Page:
Descriptive statistics (mean ± SD or Median (25th– 75th percentiles) were used to summarize patient characteristics. Bivariate testing was carried out using appropriate statistical tools based on variable type and distribution (e.g., chi-square test, Fisher’s exact test, Wilcoxon’s rank sum test and univariate linear or logistic regression analysis). Multivariable logistic regression was used to find association between serology positivity and different patient characteristics and COVID-19 symptoms. A p value of less than or equal to 0.05 was set as the threshold for statistical significance. All statistical analyses were performed using Stata 16.1 (Stata Corp, Texas).


Of the 7737 eligible HCWs, 2528 (33%) participated in the survey and 2523 underwent baseline serological testing. The largest occupation groups sampled were nurses [n = 1351(18%)], physicians [n = 456 (6%)], administrators [n = 277 (3.6%)], allied HCWs [n = 205(3%)], pharmacists [n = 95(1.2%)], respiratory therapists [n = 40(0.5%)], infection control staff [n = 21(0.27%], and others [n = 83 (1%)]. The median (25th– 75th percentile) age was 36 years (31–43), and 66% were female. The other sociodemographic and clinical characteristics of the cohort are shown in Table 1 and Fig 1.

Fig 1. Sociodemographic and clinical characteristics of the study population.

(A) Demography of sample. (B) Distribution of Participants by Occupation. (C) Serological Status by Gender. (D) Serological status per Nationality. E) Serological Status by Smoking. (F) Serological Status by Occupation.

Table 1. Demographics and clinical characteristics of study participants.

Overall, 273 HCWs had detectable IgG antibodies for SARS-CoV-2 with seroprevalence rate of 10.8% 95% CI (9.6%-12.1%). We observed highest prevalence rate among respiratory therapist (20%), non-clinical staff had prevalence rate of 13.4%. Nurses and physicians had seropositive rates of 11.3 and 9.9% respectively.

Of the 273 positive HCWs, 80 (29%) had an IgG value of ≥ 1.4 to ≤ 3.99 and 193 (71%) had a value > 3.99. Thus, we conclude that the vast majority of positive individuals have moderate-to-high titers of NC antibodies.

Age and sex were not statistically significantly different among staff with or without antibodies (median age, 37 (31–44) vs 36 (31–43) years; 87/273 [32%] vs 765/2249 [34%] male). Table 2. Being a non-smoker, non-Saudi, previously diagnosed with COVID-19 infection by PCR, and having diabetes and hypertension were statistically significantly different by seroprevalence status Table 1.

Table 2. Demographics and clinical characteristics of study participants by gender.

In this cohort, 456/2523(18%) had at least 1 prior symptom, (3 employees did not answer this question). A high proportion of staff with antibodies had prior symptoms 214/273(78%), The proportion of asymptomatic staff with positive serology was 59/273(22%). Most symptoms were significantly associated with positive serology except sore throat.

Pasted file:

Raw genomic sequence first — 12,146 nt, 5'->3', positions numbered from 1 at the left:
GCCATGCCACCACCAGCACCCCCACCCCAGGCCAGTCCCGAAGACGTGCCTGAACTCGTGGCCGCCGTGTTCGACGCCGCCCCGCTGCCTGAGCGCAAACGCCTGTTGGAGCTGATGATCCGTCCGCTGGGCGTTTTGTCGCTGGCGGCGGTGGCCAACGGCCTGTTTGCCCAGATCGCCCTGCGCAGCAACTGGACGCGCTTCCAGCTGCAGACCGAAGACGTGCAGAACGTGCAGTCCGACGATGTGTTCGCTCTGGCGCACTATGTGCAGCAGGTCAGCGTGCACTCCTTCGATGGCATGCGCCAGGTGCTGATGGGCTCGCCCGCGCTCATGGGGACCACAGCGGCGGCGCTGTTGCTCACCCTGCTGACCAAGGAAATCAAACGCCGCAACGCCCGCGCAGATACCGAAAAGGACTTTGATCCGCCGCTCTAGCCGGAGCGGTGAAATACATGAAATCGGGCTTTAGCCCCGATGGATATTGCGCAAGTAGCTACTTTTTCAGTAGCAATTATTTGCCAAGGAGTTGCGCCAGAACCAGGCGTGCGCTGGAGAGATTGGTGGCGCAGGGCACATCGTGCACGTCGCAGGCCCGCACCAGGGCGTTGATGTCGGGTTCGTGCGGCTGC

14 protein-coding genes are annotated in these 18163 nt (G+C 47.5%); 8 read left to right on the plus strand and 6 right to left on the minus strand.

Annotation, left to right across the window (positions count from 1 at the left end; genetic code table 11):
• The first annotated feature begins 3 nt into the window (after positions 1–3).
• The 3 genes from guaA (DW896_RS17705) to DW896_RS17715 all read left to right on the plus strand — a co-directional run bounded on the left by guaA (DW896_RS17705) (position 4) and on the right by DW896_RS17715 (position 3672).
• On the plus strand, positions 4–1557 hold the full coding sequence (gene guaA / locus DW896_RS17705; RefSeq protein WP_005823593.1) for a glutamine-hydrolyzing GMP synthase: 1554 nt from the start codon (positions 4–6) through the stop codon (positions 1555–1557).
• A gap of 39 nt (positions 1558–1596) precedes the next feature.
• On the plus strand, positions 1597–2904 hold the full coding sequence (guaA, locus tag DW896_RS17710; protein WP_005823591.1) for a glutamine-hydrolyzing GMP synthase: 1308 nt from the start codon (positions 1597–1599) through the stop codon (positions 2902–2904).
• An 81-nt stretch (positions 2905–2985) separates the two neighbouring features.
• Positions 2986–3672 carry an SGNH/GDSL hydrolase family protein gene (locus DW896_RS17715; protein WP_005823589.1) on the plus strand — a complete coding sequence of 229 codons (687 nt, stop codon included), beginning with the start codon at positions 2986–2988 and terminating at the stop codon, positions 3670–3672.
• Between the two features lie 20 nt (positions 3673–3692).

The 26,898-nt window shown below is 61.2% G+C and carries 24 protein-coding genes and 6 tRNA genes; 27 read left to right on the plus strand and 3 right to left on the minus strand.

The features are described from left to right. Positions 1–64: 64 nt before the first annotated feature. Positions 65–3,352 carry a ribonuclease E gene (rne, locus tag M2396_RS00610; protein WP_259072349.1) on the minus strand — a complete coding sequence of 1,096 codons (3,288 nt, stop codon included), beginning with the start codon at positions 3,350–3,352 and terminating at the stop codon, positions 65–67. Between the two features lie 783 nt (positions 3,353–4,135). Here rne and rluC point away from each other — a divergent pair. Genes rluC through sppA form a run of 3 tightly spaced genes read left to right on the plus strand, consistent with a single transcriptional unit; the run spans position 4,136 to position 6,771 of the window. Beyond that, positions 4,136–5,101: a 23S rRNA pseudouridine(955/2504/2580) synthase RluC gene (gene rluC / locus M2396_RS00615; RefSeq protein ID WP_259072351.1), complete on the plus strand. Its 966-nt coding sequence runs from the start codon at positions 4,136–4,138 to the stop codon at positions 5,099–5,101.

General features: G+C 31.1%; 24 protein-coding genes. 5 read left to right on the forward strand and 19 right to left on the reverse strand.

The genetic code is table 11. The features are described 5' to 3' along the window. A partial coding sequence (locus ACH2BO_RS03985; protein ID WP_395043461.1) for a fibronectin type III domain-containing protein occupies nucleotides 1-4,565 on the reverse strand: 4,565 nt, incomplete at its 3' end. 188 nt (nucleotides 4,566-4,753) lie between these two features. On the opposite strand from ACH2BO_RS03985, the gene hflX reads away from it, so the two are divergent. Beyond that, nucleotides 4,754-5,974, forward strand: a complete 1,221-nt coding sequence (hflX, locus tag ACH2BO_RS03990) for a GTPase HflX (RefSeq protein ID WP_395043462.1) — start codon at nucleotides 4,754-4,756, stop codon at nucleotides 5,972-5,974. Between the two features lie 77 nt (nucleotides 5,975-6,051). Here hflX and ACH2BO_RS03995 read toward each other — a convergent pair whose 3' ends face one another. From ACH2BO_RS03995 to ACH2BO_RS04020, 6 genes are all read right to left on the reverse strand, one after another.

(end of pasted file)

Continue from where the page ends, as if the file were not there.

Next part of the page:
Prior anosmia was associated with the presence of antibodies, with an odds ratio of 9.25 (P<0.001), as well as fever and cough. When considering comorbidities, positive serology was significantly associated with a lower prevalence in smokers (OR, 0.48; P = 0.003) and a higher prevalence with hypertension (OR, 1.86; P = 0.009). For occupation, Positive serology was significantly associated with being respiratory therapist (OR, 2.38; P = 0.035), allied health care workers were found protected against SARS-CoV-2 infection (OR, 0.43; P = 0.016) (Tables 3 and 4).

Table 3. Risk factors (symptoms) associated with positive SARS-CoV-2 IgG.

Table 4. Risk factors associated with positive SARS-CoV-2 IgG.

IgG levels trends over time

In comparing overall IgG levels, we observed a decline from the initial median (25th– 75th percentile) titer of 5.86 (3.57–7.04) to a median (25th– 75th percentile) of 3.91 (2.46–5.38) from the first to the second time point and another drop to a median (25th– 75th percentile) of 2.52 (1.80–3.99) for the last time point (Fig 2).

Fig 2. Trend in the titer of IgG over the study period as.

(A) Median. (B) Line plot (Lowess smoother).

Of the 185 participants who underwent a second serology test,165 were persistently IgG positive. Finally, 112 HCWs had a third serology test, 44 were still IgG positive (Fig 3).

Fig 3. Flow diagram of serology tests among study participants.

Perceived sources of COVID-19 exposure among study participants.

Among 290 PCR-confirmed SARSCoV-2 HCWs, exposure that led to SARS-CoV-2 infection could have occurred in the community or within the hospital setting (patient, or coworkers) and this study explored their perception between these potential sources of exposure. In general, we found colleagues (20.3%), patients (29.0%), community (10.3%), unknown source (36.6%) and no history of COVID-19 cases contact (3.8%) Table 5.